A yellow Gipsy Moth biplane, whose ethereal flight in “Out of Africa” helped pad that 1985 film’s total of seven Academy Awards, was sold at auction in Paris on Feb. 6 for $302,000 (201,000 British pounds). The buyer was a telephone bidder whose identity was not disclosed; but the buyer did disclose it would be returned home to Kenya.
The plane is a 1929 model, still air-worthy, with a permit to fly, and in excellent overall condition, notes Bonhams, the auction company which is offering it. The plane was a bit of an odd offering at the Le Grand Marques du Monde au Grand Palais event, as it is principally for classic automobiles, vintage motorcycles and lots of automobilia.
The late David Watkin, the noted cinematographer, said in accepting the Academy Award for his lens work in the movie that the famous flying scene over the Kenyan savannah – in which the plane unexpectedly scares up a huge flock of pink flamingoes – is what helped him win the award.
That, and the skill of the pilot, Sir Henry Dalrymple-White, a noted Royal Air Force Wing Commander in World War II, for maneuvering the delicate DH60M Gipsy Moth into perfect position and maintaining Watkin’s breathtakingly long shot. The pilot was also a British Baronet, who had moved in Kenya in the 1940s. He flew until he died in 2006, at age 80.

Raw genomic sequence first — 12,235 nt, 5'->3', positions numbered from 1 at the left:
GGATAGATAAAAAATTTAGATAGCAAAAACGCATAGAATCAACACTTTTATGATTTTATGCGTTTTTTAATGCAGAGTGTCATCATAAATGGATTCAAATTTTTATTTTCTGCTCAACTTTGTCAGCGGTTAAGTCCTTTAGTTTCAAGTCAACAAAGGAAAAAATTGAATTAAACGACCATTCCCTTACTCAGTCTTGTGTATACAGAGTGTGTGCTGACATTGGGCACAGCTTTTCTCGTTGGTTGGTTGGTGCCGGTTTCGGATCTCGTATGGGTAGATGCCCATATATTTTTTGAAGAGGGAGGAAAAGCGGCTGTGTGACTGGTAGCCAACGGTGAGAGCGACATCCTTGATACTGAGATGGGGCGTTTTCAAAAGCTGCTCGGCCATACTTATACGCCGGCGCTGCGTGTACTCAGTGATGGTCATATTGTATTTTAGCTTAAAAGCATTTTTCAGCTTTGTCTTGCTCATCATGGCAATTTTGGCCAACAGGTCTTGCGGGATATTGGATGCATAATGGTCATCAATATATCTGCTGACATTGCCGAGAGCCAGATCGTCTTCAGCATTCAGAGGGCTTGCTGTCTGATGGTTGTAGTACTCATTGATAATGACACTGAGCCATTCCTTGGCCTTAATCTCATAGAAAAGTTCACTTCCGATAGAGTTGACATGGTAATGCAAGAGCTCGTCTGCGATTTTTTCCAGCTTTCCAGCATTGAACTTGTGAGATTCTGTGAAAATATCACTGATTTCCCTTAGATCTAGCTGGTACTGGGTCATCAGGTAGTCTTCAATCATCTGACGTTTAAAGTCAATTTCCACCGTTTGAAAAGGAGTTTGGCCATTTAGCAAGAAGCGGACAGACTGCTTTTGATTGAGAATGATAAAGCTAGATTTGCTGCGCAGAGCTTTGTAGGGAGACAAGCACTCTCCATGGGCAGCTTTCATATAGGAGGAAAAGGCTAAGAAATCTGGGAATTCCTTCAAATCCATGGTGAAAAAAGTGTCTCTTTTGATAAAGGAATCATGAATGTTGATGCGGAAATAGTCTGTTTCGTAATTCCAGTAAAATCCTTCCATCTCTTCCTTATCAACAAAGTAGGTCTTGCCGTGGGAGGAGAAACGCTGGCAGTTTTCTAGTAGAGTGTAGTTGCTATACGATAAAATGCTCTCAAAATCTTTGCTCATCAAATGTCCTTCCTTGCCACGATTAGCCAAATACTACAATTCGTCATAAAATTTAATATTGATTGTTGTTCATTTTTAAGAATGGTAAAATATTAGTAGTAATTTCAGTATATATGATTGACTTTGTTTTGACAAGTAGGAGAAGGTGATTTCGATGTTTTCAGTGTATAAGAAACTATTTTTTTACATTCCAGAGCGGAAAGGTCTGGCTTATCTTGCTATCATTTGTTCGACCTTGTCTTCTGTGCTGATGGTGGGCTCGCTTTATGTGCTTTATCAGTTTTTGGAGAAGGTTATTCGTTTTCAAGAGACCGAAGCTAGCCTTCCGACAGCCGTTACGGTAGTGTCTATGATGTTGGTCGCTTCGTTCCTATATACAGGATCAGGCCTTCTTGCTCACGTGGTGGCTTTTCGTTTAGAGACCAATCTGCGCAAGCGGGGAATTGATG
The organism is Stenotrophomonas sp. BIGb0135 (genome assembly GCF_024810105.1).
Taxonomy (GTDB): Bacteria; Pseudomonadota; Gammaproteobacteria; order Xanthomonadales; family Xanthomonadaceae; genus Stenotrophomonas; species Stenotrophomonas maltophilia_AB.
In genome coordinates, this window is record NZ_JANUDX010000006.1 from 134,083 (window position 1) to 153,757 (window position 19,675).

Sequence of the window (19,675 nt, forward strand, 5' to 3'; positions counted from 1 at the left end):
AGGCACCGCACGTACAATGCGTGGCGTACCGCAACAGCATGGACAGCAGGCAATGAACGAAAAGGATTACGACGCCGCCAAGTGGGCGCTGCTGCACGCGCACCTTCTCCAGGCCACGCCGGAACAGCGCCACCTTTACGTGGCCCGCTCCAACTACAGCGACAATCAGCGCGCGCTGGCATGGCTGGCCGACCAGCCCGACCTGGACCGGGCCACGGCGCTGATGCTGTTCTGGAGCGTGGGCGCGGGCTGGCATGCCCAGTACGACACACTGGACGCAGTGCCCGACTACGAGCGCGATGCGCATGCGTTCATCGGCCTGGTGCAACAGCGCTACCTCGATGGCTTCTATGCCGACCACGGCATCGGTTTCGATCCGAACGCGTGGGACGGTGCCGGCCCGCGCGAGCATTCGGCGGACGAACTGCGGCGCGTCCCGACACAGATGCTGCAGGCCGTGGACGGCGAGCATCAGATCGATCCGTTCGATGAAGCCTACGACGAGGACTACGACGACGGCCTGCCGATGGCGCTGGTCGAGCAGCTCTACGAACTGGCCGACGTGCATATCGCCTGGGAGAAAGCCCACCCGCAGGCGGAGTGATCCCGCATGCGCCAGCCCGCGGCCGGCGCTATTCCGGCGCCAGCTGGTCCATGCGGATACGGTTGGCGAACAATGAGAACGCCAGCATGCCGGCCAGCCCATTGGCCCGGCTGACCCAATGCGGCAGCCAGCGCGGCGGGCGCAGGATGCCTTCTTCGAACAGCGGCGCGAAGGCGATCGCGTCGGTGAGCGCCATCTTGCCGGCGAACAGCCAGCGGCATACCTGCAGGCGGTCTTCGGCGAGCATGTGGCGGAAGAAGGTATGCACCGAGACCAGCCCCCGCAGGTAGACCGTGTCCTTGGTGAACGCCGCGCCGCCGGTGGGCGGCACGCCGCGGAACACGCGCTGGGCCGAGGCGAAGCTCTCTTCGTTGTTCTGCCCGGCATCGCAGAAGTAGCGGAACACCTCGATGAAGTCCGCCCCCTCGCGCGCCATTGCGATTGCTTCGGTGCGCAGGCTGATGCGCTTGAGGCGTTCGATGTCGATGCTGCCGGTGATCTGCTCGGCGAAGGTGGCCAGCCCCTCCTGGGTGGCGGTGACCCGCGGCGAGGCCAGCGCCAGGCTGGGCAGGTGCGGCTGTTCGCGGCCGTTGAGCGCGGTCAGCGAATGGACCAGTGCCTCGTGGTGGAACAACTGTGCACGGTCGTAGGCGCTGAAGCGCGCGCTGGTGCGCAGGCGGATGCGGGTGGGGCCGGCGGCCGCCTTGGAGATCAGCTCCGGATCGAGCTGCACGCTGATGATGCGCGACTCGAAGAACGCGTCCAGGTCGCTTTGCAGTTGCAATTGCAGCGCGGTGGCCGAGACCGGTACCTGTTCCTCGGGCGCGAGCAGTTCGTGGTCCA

The plane is painted in the same bright yellow-and-black livery – typical of the London Aero Club, an affiliate of the Royal Aero Club – it was in the film. It has the registration letters, G-AAMY, that honor pioneering and record-setting English aviatrix Amy Johnson (who was apparently shot down in 1941 by an over-vigilant British anti-aircraft battery in Sussex after she was unable to correctly radio in the day’s code words). In the film, the letters are altered slightly to G-AAMT.
The plane was constructed with a plywood frame, covered with little more than cloth fabric (as noted, with wonder, by Redford’s character in the movie’s script). It is powered by a 90-horsepower, 5.2-liter, air-cooled, inline four-cylinder Gipsy L-320 engine, assembled by Wright Aeronautical Corp. in the U.S., under license from de Havilland. It is a fixed-wing craft; many had folding wings, so they could be stored in a compact space.
The Gipsy Moth was a very popular type of aircraft; in the early 1930s it was estimated 85 out of every 100 planes in Britain were Moths of some type. Yet, out of thousands built, as of 2010, only 18 DH60s remained registered (but not necessarily “airworthy”) in the U.K. This plane, which carries serial number 86, was most recently owned by a London-based (Netherlands-registered) charter company; it is the only DH60M on that registration list.
DH60s were not terribly expensive; 1927-1931 models were priced at 650 British pounds (about $34,000 today?).
Bonhams had attached a pre-sale estimate, due to the Hollywood provenance of the plane, of about $180,000. Clearly, someone really wanted it back in Kenya.
December 15, 2012 [Updated March 1, 2013]